Tamale fans will gather in Greenville, known as the Hot Tamale Capital of the World, for the Delta Hot Tamale Festival from October 13–15. Taste tamales, listen to live music, see cooking demonstrations, and enjoy carnival rides in this celebration of a humble but delicious dish.

While in Greenville, don’t miss 2 prime trail spots for authentic experiences.

Hot Tamale Heaven

Hot Tamale Heaven, a city staple since the 1970s, proclaims that its all-beef tamales loaded with herbs and spices offer a “a taste of heaven before you get there.”

Doe’s Eat Place

Dating back even further, Doe’s Eat Place has been welcoming diners since 1941. Famous for its handmade tamales and grilled steaks, this former grocery turned unfussy eatery earned a James Beard America’s Classic Award in 2007.

At the intersection of US.highways 61 and 49, Clarksdale is known as the infamous crossroads where, according to legend, Delta blues king Robert Johnson sold his soul to the devil for mastery of the guitar.

Abe’s Bar-B-Q

You’d probably consider selling your soul for the tamales at nearby Abe’s Bar-B-Q, but you’ll need only $5.50 for a bundle of 3. Smother them in chili and cheese for a couple of dollars more.

Ground Zero Blues Club

Take a trip across town to Ground Zero Blues Club, co-owned by Mississippian and Academy Award–winning actor Morgan Freeman, and listen to some of the best blues anywhere with a plate of tamales in front of you.

Louisiana Boudin Trails

Diners share boudin at Hollier's Cajun Kitchen Boudin

Sample boudin along the Southwest Louisiana Boudin Trail at places like Hollier’s Cajun Kitchen in Sulphur. Photo courtesy Visit Lake Charles

The Interstate 10 corridor between Lafayette and Lake Charles and beyond in south Louisiana is home to 2 savory trails dedicated to a regional staple: boudin (pronounced boo-dan). This highly seasoned sausage is made with ground meat—often pork but sometimes shrimp or even alligator—mixed with rice, onion, and green bell pepper.

Louisiana Boudin Trail

Find about 30 stops on the Southwest Louisiana Boudin Trail inside gas stations, mom-and-pop shops, roadside grocers, and restaurants in and around Lake Charles, like the family-owned Hollier’s Cajun Kitchen. Boudin here is mostly traditional, using pork, rice, onion, parsley, and seasonings. Depending on the maker, boudin can be heavier on meat than on rice, or vice versa. It can be made using long- or medium-grain rice, which yields a softer-textured boudin.

Cajun Boudin Trail

Relish even more along the Cajun Boudin Trail, which features 50-plus boudin shops and grocers in Lafayette and surrounding cities. Most have a special recipe passed down through generations and guarded as a family secret. Find a number of such operations in Scott.

“Scott is known as the Boudin Capital of the World,” said Ben Berthelot, president and CEO of the Lafayette Convention and Visitors Commission. “We invite people to come sample the wide varieties of boudin they can experience on the trail and come to the annual Scott Boudin Festival in the spring or the Boudin Cook-off held in downtown Lafayette in the fall.”

You may also like: Savor the cuisine, music, and history of Louisiana’s Cajun Country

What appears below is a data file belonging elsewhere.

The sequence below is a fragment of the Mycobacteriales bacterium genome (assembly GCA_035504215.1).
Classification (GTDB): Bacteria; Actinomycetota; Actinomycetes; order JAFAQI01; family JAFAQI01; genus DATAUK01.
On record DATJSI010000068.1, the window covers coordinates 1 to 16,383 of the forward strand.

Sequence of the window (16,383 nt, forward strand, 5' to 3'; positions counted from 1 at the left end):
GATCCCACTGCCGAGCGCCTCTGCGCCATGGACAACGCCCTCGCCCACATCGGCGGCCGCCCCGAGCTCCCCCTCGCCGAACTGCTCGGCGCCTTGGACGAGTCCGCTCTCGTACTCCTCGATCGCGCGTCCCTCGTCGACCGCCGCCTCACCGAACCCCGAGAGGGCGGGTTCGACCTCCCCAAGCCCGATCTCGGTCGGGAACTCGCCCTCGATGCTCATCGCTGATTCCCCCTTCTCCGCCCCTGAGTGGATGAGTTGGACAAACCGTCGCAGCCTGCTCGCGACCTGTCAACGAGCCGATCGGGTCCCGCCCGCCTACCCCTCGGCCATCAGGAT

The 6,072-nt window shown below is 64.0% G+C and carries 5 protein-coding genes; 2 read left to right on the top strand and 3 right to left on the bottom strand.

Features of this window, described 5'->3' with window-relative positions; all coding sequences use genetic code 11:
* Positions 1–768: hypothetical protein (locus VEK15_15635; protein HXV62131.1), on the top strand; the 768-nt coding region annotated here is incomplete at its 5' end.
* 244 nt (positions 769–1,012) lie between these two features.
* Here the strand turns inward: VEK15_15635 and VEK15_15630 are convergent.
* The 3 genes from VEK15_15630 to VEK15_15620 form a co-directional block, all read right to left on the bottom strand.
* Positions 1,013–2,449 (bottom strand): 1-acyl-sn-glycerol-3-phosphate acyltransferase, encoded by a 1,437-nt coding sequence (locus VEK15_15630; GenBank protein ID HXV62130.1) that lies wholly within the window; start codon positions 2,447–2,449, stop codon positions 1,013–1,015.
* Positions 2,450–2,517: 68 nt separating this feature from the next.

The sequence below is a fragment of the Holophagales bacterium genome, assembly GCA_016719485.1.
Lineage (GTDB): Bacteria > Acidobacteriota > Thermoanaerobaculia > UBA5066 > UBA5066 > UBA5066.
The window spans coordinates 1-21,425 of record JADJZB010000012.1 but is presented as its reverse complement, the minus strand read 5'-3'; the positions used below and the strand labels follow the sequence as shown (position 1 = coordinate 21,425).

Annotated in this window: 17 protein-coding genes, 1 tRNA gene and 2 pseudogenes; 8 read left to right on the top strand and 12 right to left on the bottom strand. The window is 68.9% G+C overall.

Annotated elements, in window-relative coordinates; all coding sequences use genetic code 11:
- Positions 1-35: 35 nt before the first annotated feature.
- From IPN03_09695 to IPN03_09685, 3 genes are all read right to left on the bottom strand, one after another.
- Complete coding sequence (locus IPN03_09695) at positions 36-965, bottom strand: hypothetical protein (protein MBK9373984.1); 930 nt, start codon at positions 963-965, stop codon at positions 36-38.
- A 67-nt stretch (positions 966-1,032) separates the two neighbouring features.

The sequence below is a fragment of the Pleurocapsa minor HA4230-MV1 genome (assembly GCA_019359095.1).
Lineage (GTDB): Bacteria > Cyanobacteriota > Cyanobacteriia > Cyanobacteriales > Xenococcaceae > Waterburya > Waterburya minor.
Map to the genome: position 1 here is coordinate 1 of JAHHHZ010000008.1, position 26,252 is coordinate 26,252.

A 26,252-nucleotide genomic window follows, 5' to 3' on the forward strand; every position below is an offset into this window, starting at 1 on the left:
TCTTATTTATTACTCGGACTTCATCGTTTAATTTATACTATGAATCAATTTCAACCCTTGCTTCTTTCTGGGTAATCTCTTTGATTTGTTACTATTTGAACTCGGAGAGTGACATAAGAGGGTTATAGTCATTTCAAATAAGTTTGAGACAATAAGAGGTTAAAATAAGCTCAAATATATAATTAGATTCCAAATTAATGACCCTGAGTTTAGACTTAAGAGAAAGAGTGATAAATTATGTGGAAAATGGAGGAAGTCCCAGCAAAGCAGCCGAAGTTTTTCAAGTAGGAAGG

Louisiana Oyster Trail

A full plate of oysters at Drago's Seafood Restaurant

Savor succulent oysters along the Louisiana Oyster Trail at places like Drago’s Seafood Restaurant, which has 5 Louisiana locations. Photo courtesy Visit Jefferson Parish

Large, lush, and mild, Louisiana oysters are the star attraction at restaurants along the Louisiana Oyster Trail, which zigzags through Jefferson Parish. You can identify each location by a 3-foot oyster sculpture outside, designating the restaurant as an official trail stop.

At these eateries, you’ll find oysters fresh-shucked and served nude on the half shell, fried, and baked in various styles, including Bienville and Rockefeller.

Drago’s Seafood Restaurant

Savor a great option at several locations of Drago’s Seafood Restaurant, which brushes oysters with a sauce of garlic, butter, and herbs and then dusts them with Parmesan and Romano cheeses before charbroiling them on a hot grill. Drago’s original restaurant opened in Metairie in 1969.

More oyster eateries

Other spots on the trail include eateries in Gretna, Harvey, New Orleans, and Crown Point. Each restaurant is as unique as the oysters they sell.

“What makes our oysters different from anywhere else is their salinity, achieved through being grown in a brackish water, which is a mix of fresh water and salt water,” explained Charlene Hale of Visit Jefferson Parish, adding that the flavor is subtle and not overpowering.

Tennessee Whiskey Trail

Jack Daniel's statue at the Jack Daniel Distillery

Stops along the Tennessee Whiskey Trail, including the iconic Jack Daniel Distillery in Lynchburg, offer tastings and tours. Photo courtesy Jack Daniel Distillery

Celebrate the Volunteer State’s long distilling history on the Tennessee Whiskey Trail. Divided into 3 sections—west, middle, and east—the trail includes about 30 locations. Pick up a free Tennessee Whiskey Trail Passport at any of the participating distilleries or download a digital version and let the sipping begin.

Distilleries along the trail

Charity Toombs, the trail’s marketing director, recommends beginning in the middle, where a saturation of distillers is found, including icon Jack Daniel Distillery in Lynchburg. It’s joined by craft- and boutique-based operations like Nelson’s Green Brier Distillery, a pre-Prohibition distillery that’s been brought back to life in Nashville, and Old Glory Distilling Company in Clarksville, which released its first batch of whiskey in 2021. Many offer tours along with tastings.

“What makes the Tennessee Whiskey Trail unique are the communities that surround the trail and the hospitality partners share, places like Miss Mary Bobos in Lynchburg, offering down-home country dining experiences unlike any others,”  Toombs said.

In addition to touring the trail, attending events is great way to experience Tennessee whiskey.

Next up, the Grains & Grits festival in Townsend, near the Smokies, on November 5 features more than 30 distillers and chef-led food experiences. A highlight is the Ring of Fire, where 5 chefs encircle a large firepit and, paired with a distillery, incorporate a spirit into their dish of roasted pork, lamb, chicken, or sausage. Attendees must be at least 21 years old.

Suzanne Corbett is a food historian and author from St. Louis.